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Friday, 17 July 2015

Innovation across Regions: Shaping Solutions for Resource Efficiency in Europe

To mark the end of the successful three-year SusChem-inspired FP7 project Chemical Regions for Resource Efficiency (R4R), the project team will be presenting its final findings and recommendations on 30 September in Nice, France. The R4R closing event will be part of the major ECCE10 + ECAB3 + EPIC5 conference.

The combined 10th European Congress of Chemical Engineering, 3rd European Congress of Applied Biotechnology and 5th European Process Intensification Conference is the perfect venue to present the R4R findings.

The R4R workshop will gather policymakers, regional experts, captains of industry and academia to hear the key learnings from the project and provides an excellent discussion forum to exchange and discuss ideas on how chemical and related industries along their various chemical value chains can be transformed into eco-efficient, high-technology solution providers – and a key enabling element of the circular economy.

At the R4R workshop you can:

  • Learn about the role of regions in promoting resource efficiency
  • Discuss with policy makers, industrial players, entrepreneurs and academia during our networking breaks
  • Engage in discussions during dedicated panel debates with mentors from R4R's four flagship initiatives to implement recommendations for a resource efficient Europe
  • Hear about resource efficiency success stories with keynote speeches from representatives from R4R's six European regions
  • Explore our exhibition space
  • Shape future prospects for the R4R flagship initiatives including topics such as industrial symbiosis, education and bio-based SMEs.

A complete overview of the workshop will be available soon, but the draft agenda is available now.

Register now!
To register for the R4R workshop you need to register for the entire ECCE 10 + ECAB 3 + EPIC 5 conference that takes place from 26 September to 1 October. A special Early-Bird rate is offered for the first 150 persons who register at this link! The discount code is: ECCE-CEFIC1

The full ECCE 10 + ECAB 3 + EPIC 5 conference programme can be accessed here.

For more information, please contact Jacques Komornicki, Cefic Innovation Manager. We look forward to seeing you in September in Nice!

About R4R
Under the Chemical Regions for Resource Efficiency (R4R) project, launched in late 2012, six complementary European chemical regions came together to overcome fragmentation and create a platform for international collaboration on resource efficiency. A Joint Action Plan was developed comprising tools and best practise to improve the triple helix collaboration between the participating regions involving industry, academia and public sector.  Find out more at the R4R website.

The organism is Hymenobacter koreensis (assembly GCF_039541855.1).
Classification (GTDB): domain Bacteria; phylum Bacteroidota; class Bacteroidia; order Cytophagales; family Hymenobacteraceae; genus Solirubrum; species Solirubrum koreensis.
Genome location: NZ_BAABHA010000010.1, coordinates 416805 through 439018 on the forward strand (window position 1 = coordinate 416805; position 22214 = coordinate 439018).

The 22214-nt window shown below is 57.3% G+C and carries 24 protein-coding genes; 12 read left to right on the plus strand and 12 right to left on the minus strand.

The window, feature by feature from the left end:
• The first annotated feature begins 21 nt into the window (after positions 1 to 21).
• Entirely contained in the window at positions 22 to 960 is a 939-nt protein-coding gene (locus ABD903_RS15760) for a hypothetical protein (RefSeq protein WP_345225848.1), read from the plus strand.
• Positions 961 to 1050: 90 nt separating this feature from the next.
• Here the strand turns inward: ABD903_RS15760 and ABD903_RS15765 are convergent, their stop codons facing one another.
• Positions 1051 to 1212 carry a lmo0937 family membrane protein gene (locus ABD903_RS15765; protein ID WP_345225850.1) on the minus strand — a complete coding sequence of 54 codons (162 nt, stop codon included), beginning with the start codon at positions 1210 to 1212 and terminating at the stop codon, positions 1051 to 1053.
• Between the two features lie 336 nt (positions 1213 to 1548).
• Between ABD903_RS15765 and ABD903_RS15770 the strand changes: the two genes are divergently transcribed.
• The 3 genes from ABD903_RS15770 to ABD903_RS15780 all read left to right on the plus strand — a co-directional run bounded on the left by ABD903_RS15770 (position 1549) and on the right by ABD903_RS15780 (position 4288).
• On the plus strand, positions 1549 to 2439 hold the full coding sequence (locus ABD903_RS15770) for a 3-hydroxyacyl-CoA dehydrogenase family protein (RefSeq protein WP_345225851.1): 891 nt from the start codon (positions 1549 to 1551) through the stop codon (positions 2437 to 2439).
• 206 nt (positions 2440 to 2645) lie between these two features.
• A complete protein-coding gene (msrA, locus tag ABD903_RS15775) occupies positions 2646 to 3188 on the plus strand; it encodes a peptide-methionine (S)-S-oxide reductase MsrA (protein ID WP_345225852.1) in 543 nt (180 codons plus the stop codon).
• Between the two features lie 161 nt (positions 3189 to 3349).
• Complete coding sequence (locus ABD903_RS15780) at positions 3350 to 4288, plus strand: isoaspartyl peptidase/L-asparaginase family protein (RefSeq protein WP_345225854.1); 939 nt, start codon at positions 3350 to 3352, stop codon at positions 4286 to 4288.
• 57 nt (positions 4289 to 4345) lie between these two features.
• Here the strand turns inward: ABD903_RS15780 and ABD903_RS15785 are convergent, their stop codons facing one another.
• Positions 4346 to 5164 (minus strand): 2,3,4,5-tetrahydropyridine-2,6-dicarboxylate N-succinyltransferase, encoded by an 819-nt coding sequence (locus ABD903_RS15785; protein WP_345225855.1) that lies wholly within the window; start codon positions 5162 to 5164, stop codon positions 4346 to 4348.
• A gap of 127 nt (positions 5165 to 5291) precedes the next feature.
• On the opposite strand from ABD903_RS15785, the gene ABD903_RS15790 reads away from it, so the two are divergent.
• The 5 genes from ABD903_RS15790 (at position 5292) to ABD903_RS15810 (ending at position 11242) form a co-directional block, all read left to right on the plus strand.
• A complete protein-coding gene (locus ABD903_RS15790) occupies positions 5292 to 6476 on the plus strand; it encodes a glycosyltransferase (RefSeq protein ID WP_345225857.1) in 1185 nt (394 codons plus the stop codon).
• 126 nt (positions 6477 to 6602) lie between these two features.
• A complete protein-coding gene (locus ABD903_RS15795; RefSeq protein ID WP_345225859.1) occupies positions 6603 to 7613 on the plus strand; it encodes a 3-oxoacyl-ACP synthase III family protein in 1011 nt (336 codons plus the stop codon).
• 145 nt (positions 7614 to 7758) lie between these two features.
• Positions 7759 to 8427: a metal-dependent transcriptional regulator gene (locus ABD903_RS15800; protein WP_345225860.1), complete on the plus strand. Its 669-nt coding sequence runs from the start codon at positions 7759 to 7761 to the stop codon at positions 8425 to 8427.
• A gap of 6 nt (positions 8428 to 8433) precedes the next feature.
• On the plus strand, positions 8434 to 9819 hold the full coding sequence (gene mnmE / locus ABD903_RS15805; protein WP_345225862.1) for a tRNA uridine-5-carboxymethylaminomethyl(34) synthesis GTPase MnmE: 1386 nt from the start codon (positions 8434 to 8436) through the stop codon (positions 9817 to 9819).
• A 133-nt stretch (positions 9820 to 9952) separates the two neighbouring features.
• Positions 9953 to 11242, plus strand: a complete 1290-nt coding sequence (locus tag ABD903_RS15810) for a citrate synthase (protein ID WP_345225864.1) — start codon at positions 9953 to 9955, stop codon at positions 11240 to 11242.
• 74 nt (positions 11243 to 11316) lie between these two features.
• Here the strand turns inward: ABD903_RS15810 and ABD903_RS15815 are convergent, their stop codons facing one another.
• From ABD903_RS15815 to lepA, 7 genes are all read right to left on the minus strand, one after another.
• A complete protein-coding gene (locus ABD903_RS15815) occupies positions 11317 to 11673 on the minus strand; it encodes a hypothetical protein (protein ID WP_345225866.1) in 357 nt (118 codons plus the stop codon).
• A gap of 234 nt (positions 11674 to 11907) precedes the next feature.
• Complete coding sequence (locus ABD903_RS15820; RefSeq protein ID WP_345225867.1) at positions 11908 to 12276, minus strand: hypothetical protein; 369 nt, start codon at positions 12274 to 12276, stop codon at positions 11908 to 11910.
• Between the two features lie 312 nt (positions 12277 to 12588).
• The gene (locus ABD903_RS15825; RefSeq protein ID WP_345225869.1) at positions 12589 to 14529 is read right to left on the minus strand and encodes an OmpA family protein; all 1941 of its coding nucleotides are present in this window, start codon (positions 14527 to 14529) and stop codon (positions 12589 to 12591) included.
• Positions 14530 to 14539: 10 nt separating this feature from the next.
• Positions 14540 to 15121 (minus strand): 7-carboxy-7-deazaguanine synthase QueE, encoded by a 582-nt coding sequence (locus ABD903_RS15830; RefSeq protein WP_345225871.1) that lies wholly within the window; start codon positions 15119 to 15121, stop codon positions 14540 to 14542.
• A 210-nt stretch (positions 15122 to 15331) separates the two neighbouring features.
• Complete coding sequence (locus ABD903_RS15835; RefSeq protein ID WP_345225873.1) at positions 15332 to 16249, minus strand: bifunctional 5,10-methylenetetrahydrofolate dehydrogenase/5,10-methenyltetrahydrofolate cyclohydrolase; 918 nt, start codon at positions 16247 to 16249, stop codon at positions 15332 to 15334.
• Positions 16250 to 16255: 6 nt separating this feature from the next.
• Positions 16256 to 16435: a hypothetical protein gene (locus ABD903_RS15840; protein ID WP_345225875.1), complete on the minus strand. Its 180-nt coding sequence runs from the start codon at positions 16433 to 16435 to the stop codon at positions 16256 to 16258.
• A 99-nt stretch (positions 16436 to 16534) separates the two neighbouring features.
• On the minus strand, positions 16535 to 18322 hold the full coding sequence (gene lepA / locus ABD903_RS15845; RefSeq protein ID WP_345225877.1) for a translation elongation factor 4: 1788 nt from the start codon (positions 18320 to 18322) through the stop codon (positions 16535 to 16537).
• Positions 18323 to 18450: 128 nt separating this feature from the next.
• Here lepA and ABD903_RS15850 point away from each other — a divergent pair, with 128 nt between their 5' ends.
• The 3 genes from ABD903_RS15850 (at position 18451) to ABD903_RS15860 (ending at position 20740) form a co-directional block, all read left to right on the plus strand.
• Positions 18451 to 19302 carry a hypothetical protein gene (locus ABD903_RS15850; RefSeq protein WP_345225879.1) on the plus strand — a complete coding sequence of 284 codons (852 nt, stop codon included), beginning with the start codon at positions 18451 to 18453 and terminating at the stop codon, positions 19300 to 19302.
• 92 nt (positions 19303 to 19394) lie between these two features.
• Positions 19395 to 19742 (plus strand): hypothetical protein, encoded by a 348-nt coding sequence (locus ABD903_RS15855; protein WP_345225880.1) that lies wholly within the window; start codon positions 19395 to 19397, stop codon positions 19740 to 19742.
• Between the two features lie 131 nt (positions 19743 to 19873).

Thursday, 16 July 2015

RESIDE gets Results

The heating and cooling of buildings contributes around 30% of the gross energy demand in Europe. Although new buildings follow more stringent energy efficiency standards, the existing and extensive estate of old buildings with poor energy rating is significant. Around 35-40% of Europe’s building stock was built before 1960 and 45-50% of the remainder before 1991. The density of old building stock varies extensively by regions, but the vast majority of Europe’s built environment more than 25 years old. In order to meet its emission and energy consumption reduction targets, Europe needs to urgently target and refurbish these older buildings in a cost-effective way.

Launched in December 2013 the SusChem-inspired FP7 project RESIDE aimed at supporting the implementation of EU Strategies to boost demand for innovation in the buildings refurbishment market by:

  • Adapting and applying of a promising emerging scientific approach, Technology Innovation Systems (TIS) for an extended localised market assessment
  • Defining, implementing and monitoring multi-level strategic roadmaps for Demand Sides Policy Measures (DSPM), based on the TIS market assessments, and
  • Proactive engagement of all target groups in the whole process

CEFIC was a partner in RESIDE together with CiaoTech (Italy), Bax & Willems (Spain) and the University of Utrecht (NL)

RESIDE has assessed the market and set up a baseline scenario of the EU refurbishment sector with a focus on three EU regions (Lombardia-Italy, Catalonia-Spain, Noord Brabant-The Netherlands), using the TIS methodology to identify the interactions among different parts of the system.